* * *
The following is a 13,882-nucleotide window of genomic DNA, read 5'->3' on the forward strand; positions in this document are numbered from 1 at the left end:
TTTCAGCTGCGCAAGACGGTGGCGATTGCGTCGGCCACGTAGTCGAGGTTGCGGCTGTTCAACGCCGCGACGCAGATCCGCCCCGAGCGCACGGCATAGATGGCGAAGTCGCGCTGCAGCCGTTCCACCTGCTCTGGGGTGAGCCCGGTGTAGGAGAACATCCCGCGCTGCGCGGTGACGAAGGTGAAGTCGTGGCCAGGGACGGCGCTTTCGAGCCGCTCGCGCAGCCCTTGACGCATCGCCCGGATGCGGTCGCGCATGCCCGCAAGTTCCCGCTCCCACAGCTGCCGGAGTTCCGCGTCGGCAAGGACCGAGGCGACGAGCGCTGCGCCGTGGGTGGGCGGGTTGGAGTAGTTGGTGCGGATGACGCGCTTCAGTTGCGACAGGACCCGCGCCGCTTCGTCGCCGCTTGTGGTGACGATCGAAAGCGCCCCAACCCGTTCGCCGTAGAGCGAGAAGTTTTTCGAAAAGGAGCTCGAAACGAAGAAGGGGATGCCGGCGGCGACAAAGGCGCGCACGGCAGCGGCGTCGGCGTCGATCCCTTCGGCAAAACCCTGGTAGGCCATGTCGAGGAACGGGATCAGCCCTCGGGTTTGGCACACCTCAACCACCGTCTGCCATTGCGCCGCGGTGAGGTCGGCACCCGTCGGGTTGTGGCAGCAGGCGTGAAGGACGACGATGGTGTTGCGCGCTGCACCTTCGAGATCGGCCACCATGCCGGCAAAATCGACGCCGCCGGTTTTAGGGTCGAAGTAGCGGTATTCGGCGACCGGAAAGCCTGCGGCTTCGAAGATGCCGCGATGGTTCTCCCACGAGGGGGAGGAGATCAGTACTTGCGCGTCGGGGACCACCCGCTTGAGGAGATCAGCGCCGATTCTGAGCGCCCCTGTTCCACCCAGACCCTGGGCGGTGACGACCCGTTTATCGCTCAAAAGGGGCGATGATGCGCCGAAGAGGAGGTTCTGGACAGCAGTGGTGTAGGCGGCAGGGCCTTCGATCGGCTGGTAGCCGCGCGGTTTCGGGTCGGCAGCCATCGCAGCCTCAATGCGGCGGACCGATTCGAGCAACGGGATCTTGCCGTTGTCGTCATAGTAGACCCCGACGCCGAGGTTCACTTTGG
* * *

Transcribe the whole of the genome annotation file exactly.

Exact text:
The following is a 13,882-nucleotide window of genomic DNA, read 5'->3' on the forward strand; positions in this document are numbered from 1 at the left end:
TTTCAGCTGCGCAAGACGGTGGCGATTGCGTCGGCCACGTAGTCGAGGTTGCGGCTGTTCAACGCCGCGACGCAGATCCGCCCCGAGCGCACGGCATAGATGGCGAAGTCGCGCTGCAGCCGTTCCACCTGCTCTGGGGTGAGCCCGGTGTAGGAGAACATCCCGCGCTGCGCGGTGACGAAGGTGAAGTCGTGGCCAGGGACGGCGCTTTCGAGCCGCTCGCGCAGCCCTTGACGCATCGCCCGGATGCGGTCGCGCATGCCCGCAAGTTCCCGCTCCCACAGCTGCCGGAGTTCCGCGTCGGCAAGGACCGAGGCGACGAGCGCTGCGCCGTGGGTGGGCGGGTTGGAGTAGTTGGTGCGGATGACGCGCTTCAGTTGCGACAGGACCCGCGCCGCTTCGTCGCCGCTTGTGGTGACGATCGAAAGCGCCCCAACCCGTTCGCCGTAGAGCGAGAAGTTTTTCGAAAAGGAGCTCGAAACGAAGAAGGGGATGCCGGCGGCGACAAAGGCGCGCACGGCAGCGGCGTCGGCGTCGATCCCTTCGGCAAAACCCTGGTAGGCCATGTCGAGGAACGGGATCAGCCCTCGGGTTTGGCACACCTCAACCACCGTCTGCCATTGCGCCGCGGTGAGGTCGGCACCCGTCGGGTTGTGGCAGCAGGCGTGAAGGACGACGATGGTGTTGCGCGCTGCACCTTCGAGATCGGCCACCATGCCGGCAAAATCGACGCCGCCGGTTTTAGGGTCGAAGTAGCGGTATTCGGCGACCGGAAAGCCTGCGGCTTCGAAGATGCCGCGATGGTTCTCCCACGAGGGGGAGGAGATCAGTACTTGCGCGTCGGGGACCACCCGCTTGAGGAGATCAGCGCCGATTCTGAGCGCCCCTGTTCCACCCAGACCCTGGGCGGTGACGACCCGTTTATCGCTCAAAAGGGGCGATGATGCGCCGAAGAGGAGGTTCTGGACAGCAGTGGTGTAGGCGGCAGGGCCTTCGATCGGCTGGTAGCCGCGCGGTTTCGGGTCGGCAGCCATCGCAGCCTCAATGCGGCGGACCGATTCGAGCAACGGGATCTTGCCGTTGTCGTCATAGTAGACCCCGACGCCGAGGTTCACTTTGG